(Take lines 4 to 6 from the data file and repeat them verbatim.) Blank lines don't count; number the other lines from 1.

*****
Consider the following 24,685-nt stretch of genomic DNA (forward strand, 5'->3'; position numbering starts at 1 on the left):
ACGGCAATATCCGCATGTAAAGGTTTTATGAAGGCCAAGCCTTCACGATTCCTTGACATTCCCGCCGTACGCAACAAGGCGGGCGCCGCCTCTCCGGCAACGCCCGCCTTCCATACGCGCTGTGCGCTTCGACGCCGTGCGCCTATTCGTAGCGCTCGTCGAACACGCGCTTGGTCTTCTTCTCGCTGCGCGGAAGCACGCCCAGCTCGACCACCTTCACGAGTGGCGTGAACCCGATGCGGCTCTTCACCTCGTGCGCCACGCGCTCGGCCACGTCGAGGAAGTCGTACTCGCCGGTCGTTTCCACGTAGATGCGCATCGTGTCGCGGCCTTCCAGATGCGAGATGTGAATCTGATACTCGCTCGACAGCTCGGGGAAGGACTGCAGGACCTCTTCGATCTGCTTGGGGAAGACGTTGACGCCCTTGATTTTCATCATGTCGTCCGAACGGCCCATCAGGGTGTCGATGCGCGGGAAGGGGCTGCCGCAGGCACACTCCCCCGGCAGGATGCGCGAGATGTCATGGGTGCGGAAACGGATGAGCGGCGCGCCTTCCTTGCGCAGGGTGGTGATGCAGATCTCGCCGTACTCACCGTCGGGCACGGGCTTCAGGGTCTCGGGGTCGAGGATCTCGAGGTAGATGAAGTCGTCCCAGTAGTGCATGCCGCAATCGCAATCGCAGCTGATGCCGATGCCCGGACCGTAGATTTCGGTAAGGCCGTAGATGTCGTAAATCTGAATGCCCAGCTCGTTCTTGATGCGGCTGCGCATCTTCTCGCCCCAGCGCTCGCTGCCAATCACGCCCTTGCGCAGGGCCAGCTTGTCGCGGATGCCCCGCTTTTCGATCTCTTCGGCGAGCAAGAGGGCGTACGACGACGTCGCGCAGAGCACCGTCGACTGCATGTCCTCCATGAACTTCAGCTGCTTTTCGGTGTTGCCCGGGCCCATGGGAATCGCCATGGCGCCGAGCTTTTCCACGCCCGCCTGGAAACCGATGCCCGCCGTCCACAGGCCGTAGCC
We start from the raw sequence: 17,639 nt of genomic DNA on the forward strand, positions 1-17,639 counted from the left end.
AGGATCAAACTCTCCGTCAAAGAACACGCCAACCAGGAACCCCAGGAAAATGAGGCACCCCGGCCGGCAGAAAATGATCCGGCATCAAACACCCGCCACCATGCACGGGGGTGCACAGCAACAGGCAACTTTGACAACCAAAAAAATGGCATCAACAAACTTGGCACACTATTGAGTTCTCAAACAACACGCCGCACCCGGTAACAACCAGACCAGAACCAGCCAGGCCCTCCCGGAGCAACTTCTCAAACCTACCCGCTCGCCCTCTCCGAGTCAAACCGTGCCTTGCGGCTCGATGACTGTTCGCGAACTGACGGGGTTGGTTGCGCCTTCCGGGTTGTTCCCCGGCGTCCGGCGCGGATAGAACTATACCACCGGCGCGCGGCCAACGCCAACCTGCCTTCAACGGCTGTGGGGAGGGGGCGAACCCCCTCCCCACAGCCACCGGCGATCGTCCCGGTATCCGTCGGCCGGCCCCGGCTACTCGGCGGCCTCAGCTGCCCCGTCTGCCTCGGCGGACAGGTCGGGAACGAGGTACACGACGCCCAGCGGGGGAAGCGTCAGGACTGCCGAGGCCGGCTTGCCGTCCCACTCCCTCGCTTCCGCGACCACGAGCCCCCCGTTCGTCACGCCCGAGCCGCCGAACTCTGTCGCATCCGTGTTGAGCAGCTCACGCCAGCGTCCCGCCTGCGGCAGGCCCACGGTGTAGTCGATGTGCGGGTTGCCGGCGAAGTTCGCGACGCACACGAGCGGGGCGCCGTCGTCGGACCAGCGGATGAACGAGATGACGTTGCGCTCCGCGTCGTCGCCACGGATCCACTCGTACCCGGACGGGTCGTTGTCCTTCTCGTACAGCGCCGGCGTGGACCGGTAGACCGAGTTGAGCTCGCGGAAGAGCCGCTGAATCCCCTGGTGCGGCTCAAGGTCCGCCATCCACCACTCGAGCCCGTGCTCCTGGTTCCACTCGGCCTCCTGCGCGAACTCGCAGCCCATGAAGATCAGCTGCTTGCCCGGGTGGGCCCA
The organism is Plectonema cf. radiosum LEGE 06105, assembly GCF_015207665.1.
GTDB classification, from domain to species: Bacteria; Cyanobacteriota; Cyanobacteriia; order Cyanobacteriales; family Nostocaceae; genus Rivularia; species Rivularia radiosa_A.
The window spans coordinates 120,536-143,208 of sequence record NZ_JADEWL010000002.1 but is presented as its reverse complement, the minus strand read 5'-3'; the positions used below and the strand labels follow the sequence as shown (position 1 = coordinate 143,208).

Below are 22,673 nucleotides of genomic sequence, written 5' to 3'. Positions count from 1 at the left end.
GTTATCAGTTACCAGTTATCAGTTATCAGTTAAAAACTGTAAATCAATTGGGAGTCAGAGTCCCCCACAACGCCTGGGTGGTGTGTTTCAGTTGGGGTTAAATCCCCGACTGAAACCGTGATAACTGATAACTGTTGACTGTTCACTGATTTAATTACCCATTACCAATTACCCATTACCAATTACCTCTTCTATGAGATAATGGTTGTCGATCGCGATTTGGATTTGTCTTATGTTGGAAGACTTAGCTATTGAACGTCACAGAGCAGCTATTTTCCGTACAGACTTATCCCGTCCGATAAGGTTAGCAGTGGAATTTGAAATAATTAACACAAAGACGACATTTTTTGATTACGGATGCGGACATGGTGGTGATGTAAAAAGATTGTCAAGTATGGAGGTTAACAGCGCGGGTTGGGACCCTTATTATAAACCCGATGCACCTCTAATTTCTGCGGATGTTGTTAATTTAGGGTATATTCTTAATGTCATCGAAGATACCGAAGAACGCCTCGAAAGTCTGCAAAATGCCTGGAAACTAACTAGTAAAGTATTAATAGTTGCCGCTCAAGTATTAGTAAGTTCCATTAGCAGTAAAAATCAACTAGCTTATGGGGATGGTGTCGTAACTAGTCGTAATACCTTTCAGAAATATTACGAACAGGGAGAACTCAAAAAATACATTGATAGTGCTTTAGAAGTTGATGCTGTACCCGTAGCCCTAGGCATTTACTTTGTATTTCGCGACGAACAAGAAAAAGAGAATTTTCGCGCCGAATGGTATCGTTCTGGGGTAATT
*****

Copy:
AGGATCAAACTCTCCGTCAAAGAACACGCCAACCAGGAACCCCAGGAAAATGAGGCACCCCGGCCGGCAGAAAATGATCCGGCATCAAACACCCGCCACCATGCACGGGGGTGCACAGCAACAGGCAACTTTGACAACCAAAAAAATGGCATCAACAAACTTGGCACACTATTGAGTTCTCAAACAACACGCCGCACCCGGTAACAACCAGACCAGAACCAGCCAGGCCCTCCCGGAGCAACTTCTCAAACCTACCCGCTCGCCCTCTCCGAGTCAAACCGTGCCTTGCGGCTCGATGACTGTTCGCGAACTGACGGGGTTGGTTGCGCCTTCCGGGTTGTTCCCCGGCGTCCGGCGCGGATAGAACTATACCACCGGCGCGCGGCCAACGCCAACCTGCCTTCAACGGCTGTGGGGAGGGGGCGAACCCCCTCCCCACAGCCACCGGCGATCGTCCCGGTATCCGTCGGCCGGCCCCGGCTACTCGGCGGCCTCAGCTGCCCCGTCTGCCTCGGCGGACAGGTCGGGAACGAGGTACACGACGCCCAGCGGGGGAAGCGTCAGGACTGCCGAGGCCGGCTTGCCGTCCCACTCCCTCGCTTCCGCGACCACGAGCCCCCCGTTCGTCACGCCCGAGCCGCCGAACTCTGTCGCATCCGTGTTGAGCAGCTCACGCCAGCGTCCCGCCTGCGGCAGGCCCACGGTGTAGTCGATGTGCGGGTTGCCGGCGAAGTTCGCGACGCACACGAGCGGGGCGCCGTCGTCGGACCAGCGGATGAACGAGATGACGTTGCGCTCCGCGTCGTCGCCACGGATCCACTCGTACCCGGACGGGTCGTTGTCCTTCTCGTACAGCGCCGGCGTGGACCGGTAGACCGAGTTGAGCTCGCGGAAGAGCCGCTGAATCCCCTGGTGCGGCTCAAGGTCCGCCATCCACCACTCGAGCCCGTGCTCCTGGTTCCACTCGGCCTCCTGCGCGAACTCGCAGCCCATGAAGATCAGCTGCTTGCCCGGGTGGGCCCA
The organism is Plectonema cf. radiosum LEGE 06105, assembly GCF_015207665.1.
GTDB classification, from domain to species: Bacteria; Cyanobacteriota; Cyanobacteriia; order Cyanobacteriales; family Nostocaceae; genus Rivularia; species Rivularia radiosa_A.